- ⅓ cup granulated organic sugar
- ½ cup aquafaba (see Note)
- ¼ teaspoon cream of tartar
- If your sugar is not fine granules, grind it for 1 minute in a food processor. Prepare a baking sheet with parchment paper or a silicone mat (the meringue will deflate if baked directly on a baking sheet). Preheat the oven to 195°F.
- Add the aquafaba and cream of tartar to the bowl of a stand mixer. Use a whisk or the balloon whip attachment to hand-whip the aquafaba for 10 seconds. Add the balloon whip to the machine or use a hand mixer to whip the aquafaba for 4 minutes at medium-low speed. Increase the speed to medium-high and continue to whip for 5 to 6 minutes or until the meringue forms firm peaks.
- Continue to whip on medium-high speed and add the sugar, 1 tablespoon at a time, over the course of 1 minute. Continue to beat for another 3 to 4 minutes, or until the meringue forms stiff peaks. Alternatively, you can use a large bowl and a hand mixer.
- Spoon or pipe the meringue onto the prepared baking sheet, about 2 inches apart. Bake the cookies for 1½ hours, turn off the oven, leave the cookies inside the oven, and allow them to cool completely. Once cooled, immediately transfer them to an airtight container. If left out long enough, the cookies will absorb the moisture in the air and become tacky and then dissolve. If your cookies become tacky or begin to absorb moisture, dehydrate again in the oven at 195°F until crisp. You can adjust how crisp you like the cookies by leaving them exposed to the air until they are the texture you like.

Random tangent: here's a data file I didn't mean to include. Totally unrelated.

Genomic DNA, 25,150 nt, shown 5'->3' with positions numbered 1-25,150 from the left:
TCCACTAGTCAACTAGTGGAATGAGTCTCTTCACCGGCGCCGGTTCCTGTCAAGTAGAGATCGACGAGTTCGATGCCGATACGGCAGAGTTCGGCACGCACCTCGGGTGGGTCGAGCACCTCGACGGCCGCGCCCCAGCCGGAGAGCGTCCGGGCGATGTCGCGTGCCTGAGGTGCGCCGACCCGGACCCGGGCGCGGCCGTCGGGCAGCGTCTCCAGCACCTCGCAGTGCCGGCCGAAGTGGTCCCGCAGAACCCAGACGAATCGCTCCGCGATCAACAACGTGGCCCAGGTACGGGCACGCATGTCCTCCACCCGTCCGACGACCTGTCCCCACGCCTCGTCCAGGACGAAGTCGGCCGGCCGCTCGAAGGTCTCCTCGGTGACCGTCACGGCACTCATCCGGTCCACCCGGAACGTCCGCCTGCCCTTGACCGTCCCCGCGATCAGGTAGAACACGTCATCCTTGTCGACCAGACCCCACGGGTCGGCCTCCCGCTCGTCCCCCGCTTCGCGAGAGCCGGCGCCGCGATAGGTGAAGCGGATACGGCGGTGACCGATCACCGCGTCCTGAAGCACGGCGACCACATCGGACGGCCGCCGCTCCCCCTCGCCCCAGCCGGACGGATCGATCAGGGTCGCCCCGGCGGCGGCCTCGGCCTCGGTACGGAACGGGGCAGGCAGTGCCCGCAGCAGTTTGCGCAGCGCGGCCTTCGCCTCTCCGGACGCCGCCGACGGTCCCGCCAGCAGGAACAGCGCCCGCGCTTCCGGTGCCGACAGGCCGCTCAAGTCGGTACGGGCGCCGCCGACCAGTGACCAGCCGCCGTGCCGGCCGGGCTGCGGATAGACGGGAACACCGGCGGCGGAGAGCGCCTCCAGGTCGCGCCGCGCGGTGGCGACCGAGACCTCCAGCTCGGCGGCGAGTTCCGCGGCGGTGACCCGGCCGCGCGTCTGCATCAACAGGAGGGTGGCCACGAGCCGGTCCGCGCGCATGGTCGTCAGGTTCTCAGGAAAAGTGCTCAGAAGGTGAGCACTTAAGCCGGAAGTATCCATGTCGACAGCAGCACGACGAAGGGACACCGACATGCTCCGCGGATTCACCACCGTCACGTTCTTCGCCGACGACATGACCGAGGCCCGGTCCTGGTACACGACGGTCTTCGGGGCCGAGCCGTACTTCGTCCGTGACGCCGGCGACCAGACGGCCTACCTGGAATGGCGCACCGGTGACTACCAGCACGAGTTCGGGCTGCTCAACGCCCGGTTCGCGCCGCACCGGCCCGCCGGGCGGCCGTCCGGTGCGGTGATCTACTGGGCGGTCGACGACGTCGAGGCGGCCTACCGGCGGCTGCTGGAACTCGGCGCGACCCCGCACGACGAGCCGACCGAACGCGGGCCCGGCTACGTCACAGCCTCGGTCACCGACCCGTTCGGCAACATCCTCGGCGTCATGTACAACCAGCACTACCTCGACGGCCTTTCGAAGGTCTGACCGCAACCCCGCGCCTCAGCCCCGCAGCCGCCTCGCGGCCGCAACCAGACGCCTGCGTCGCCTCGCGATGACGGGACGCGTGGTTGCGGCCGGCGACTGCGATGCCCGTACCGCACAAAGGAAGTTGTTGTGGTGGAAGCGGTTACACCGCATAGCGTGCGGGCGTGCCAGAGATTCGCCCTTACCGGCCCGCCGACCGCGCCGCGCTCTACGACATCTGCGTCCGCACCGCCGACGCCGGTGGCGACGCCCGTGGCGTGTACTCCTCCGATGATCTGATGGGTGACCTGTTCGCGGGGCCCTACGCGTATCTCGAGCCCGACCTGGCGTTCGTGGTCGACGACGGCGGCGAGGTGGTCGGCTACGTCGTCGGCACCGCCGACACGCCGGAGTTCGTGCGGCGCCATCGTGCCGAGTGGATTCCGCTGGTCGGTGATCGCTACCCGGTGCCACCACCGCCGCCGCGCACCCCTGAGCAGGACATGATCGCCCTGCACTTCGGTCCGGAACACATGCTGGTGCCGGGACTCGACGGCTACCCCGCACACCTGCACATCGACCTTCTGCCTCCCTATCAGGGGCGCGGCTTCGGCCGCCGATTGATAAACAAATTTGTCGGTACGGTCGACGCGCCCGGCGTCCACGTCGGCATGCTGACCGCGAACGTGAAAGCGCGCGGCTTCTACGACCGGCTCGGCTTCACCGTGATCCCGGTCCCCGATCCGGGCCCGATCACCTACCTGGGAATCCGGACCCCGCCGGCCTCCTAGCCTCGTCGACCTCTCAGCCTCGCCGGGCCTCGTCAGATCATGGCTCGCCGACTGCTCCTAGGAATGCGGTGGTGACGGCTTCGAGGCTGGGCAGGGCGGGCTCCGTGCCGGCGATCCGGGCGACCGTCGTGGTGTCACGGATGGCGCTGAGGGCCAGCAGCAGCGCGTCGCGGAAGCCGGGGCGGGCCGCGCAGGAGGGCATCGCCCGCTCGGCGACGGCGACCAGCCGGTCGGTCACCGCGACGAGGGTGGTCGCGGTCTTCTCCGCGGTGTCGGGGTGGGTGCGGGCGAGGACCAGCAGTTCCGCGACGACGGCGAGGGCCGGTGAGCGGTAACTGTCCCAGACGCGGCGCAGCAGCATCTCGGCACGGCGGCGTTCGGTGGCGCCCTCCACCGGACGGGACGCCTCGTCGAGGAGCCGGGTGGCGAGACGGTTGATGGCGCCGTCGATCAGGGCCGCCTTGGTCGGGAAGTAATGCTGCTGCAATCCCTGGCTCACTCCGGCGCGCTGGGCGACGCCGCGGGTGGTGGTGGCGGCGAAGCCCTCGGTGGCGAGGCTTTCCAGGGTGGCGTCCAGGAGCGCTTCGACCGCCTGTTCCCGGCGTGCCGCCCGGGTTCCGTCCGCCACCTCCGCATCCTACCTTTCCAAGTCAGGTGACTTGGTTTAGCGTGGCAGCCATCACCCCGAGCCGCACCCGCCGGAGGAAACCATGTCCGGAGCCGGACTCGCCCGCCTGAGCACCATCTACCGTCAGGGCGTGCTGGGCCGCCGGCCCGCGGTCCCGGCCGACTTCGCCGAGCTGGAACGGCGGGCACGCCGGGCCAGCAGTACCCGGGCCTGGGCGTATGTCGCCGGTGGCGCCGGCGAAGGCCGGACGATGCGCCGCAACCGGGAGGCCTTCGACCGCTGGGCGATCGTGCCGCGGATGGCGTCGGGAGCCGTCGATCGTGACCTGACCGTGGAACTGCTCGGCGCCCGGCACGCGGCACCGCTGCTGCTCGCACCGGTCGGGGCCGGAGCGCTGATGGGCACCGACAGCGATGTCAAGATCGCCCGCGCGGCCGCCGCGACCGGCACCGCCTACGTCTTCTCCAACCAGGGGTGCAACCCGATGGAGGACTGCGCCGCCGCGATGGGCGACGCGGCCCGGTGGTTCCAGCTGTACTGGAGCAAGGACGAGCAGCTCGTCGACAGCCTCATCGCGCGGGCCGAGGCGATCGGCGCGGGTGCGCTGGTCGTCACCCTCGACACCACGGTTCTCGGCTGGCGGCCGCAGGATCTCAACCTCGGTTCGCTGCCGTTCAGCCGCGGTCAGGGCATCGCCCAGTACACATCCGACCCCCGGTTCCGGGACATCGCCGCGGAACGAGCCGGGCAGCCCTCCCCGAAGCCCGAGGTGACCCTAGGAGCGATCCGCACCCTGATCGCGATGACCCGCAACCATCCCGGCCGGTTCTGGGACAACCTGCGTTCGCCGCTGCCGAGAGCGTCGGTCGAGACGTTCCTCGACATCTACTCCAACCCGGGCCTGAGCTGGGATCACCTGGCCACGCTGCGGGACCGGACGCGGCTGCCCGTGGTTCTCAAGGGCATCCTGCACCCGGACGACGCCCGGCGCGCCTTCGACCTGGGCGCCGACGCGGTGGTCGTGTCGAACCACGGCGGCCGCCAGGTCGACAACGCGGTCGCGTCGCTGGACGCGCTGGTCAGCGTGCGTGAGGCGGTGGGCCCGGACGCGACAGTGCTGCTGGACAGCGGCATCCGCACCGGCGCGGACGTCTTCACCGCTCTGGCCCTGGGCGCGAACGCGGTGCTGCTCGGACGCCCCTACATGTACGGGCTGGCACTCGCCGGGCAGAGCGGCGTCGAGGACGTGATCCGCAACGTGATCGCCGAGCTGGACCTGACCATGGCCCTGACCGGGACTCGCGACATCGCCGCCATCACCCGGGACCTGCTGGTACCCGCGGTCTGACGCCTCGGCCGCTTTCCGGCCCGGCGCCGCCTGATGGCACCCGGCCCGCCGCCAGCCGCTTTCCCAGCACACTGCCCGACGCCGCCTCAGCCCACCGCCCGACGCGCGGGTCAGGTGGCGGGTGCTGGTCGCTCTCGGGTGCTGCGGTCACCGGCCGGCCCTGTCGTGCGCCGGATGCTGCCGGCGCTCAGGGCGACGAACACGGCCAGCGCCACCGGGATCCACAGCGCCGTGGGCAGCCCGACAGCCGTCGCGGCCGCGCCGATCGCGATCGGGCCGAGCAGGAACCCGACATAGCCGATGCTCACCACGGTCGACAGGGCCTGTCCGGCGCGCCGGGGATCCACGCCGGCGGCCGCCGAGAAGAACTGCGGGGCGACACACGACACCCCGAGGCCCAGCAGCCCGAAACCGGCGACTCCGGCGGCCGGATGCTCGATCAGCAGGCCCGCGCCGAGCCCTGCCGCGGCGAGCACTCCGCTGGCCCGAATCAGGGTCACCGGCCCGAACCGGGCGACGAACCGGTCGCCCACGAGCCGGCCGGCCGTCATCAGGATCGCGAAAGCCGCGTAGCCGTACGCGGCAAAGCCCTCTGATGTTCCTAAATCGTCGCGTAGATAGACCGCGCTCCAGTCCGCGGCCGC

Swirl-Colored Cookies: To add a swirl to these cookies, prepare the empty piping bag by drawing three or four vertical food-coloring lines inside the bag, using a toothpick or the tip of a
butter knife. Draw your lines from down near the tip upward toward the middle of the bag. Use any color of natural food coloring. Once you have prepared the bag, proceed with Step 4.
Note: Although aquafaba is best if homemade using the recipe provided in the book, you can use aquafaba from canned chickpeas. Use the organic, low-sodium, canned chickpeas and strain off the liquid into a measuring cup using a fine mesh strainer. Note the amount of liquid you acquired, then add it to a medium saucepan and bring to a boil. Reduce to a simmer and cook until the liquid reduces by ⅓. Cool the aquafaba completely before using.
Recipe from Aquafaba, copyright © 2016 by Zsu Dever. Used by permission.
I have a copy of Aquafaba for one lucky winner. Follow the instructions below to enter. U.S. residents only, please. Contest ends at midnight on October 18th. Good luck!